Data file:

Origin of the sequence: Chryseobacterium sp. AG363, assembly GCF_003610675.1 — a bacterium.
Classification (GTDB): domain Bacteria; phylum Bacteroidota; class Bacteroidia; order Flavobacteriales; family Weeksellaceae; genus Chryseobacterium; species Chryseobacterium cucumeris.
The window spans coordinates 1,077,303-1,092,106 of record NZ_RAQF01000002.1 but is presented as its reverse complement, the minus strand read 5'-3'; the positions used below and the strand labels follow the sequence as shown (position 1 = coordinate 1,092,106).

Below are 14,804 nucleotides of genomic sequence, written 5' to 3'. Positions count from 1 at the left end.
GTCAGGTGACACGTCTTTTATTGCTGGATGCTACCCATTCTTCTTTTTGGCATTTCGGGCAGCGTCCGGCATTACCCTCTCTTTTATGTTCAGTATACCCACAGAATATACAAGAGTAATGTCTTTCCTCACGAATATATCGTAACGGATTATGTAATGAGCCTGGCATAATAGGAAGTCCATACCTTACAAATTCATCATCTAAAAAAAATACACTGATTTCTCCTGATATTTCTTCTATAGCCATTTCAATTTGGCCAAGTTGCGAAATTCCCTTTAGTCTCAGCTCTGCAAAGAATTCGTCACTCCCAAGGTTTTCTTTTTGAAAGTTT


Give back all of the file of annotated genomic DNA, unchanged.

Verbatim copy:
Origin of the sequence: Chryseobacterium sp. AG363, assembly GCF_003610675.1 — a bacterium.
Classification (GTDB): domain Bacteria; phylum Bacteroidota; class Bacteroidia; order Flavobacteriales; family Weeksellaceae; genus Chryseobacterium; species Chryseobacterium cucumeris.
The window spans coordinates 1,077,303-1,092,106 of record NZ_RAQF01000002.1 but is presented as its reverse complement, the minus strand read 5'-3'; the positions used below and the strand labels follow the sequence as shown (position 1 = coordinate 1,092,106).

Below are 14,804 nucleotides of genomic sequence, written 5' to 3'. Positions count from 1 at the left end.
GTCAGGTGACACGTCTTTTATTGCTGGATGCTACCCATTCTTCTTTTTGGCATTTCGGGCAGCGTCCGGCATTACCCTCTCTTTTATGTTCAGTATACCCACAGAATATACAAGAGTAATGTCTTTCCTCACGAATATATCGTAACGGATTATGTAATGAGCCTGGCATAATAGGAAGTCCATACCTTACAAATTCATCATCTAAAAAAAATACACTGATTTCTCCTGATATTTCTTCTATAGCCATTTCAATTTGGCCAAGTTGCGAAATTCCCTTTAGTCTCAGCTCTGCAAAGAATTCGTCACTCCCAAGGTTTTCTTTTTGAAAGTTT